Carers often have to face excessive bureaucracy — there are meetings after meetings, from the front-line manager to the programme manager to the multi-disciplinary team, and still no decisions are reached, month after month. Carers cannot plan, yet the person who comes into the home to lend a hand can chat about their impending holidays. It should be the same for the carer; they deserve respite, need it, and are entitled to it.

I spoke to a woman who graphically compared her life as a carer to Nelson Mandela’s time in prison. She said that she spent the same number of years caring. Stuck in isolation as a carer, she has had a great deal of time to read the equality strategy, the carer’s strategy and about her human rights. She asked about her rights: where was the evidence-based practice? Carers do a job out of love and responsibility that would cost the Health Service a fortune.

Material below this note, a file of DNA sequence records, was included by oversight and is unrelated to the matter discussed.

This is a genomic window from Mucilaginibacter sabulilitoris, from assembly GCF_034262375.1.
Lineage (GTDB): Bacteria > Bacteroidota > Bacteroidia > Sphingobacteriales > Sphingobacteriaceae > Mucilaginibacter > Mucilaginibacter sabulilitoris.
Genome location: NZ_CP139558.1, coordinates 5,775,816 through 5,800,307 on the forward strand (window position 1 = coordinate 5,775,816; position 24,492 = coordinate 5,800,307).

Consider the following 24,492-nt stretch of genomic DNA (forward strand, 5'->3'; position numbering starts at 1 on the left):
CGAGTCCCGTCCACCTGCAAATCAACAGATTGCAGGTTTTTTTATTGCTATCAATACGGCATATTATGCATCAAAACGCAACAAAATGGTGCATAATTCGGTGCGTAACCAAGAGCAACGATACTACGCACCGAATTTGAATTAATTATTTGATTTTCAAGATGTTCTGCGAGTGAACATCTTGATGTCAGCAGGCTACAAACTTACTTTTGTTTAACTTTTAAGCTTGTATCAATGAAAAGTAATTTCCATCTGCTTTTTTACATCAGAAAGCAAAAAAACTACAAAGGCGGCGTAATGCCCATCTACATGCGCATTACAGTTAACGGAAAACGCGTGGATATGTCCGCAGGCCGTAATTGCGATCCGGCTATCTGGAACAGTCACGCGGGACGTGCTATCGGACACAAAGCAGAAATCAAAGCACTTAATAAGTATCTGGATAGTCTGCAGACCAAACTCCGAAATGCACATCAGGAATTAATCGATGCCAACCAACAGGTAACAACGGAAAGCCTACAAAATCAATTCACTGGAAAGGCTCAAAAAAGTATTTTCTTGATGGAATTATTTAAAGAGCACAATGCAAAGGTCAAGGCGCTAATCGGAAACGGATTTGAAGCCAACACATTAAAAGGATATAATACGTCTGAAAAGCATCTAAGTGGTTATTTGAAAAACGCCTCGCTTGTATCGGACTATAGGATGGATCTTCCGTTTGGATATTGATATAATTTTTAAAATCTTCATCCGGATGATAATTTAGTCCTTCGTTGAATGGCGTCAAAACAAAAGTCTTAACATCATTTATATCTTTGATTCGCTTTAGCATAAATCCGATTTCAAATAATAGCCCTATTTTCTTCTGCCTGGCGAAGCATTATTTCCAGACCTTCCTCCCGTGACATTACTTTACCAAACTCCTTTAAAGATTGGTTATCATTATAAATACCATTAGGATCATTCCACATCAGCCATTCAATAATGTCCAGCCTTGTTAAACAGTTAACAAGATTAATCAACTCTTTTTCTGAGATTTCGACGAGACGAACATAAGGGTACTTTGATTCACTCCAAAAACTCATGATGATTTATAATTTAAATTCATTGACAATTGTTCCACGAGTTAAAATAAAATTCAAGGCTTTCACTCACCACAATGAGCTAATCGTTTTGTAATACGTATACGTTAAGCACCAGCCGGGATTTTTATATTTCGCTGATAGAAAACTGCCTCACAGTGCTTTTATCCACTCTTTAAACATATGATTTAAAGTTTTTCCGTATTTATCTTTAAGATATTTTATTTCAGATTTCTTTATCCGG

Research has shown that fear of a postcode lottery exists because of inconsistency; in care assessments across health trusts; in the processes of assessment and evaluation; and in informing carers of the services that are available. There have been instances in which carers have been discouraged by social workers who, because there are insufficient resources to support the identified need, demonstrate the pointlessness of the assessment exercise.

According to a 2006 Mencap survey of families with dependents with disabilities in Northern Ireland and England, only one in 13 children with a disability receives a regular support service in the form of a break or direct payment to their carers. That situation has to be considered alongside the fact that seven out of 10 families of those surveyed provide more than 15 hours of care every day. Five out of 10 families of those surveyed provide care during the night. The lack of carers’ assessments is the main element of the paucity of provision. Half of the families surveyed had not been subject to a carer’s assessment, and half of those who had been assessed had still not received any services at the time of the survey.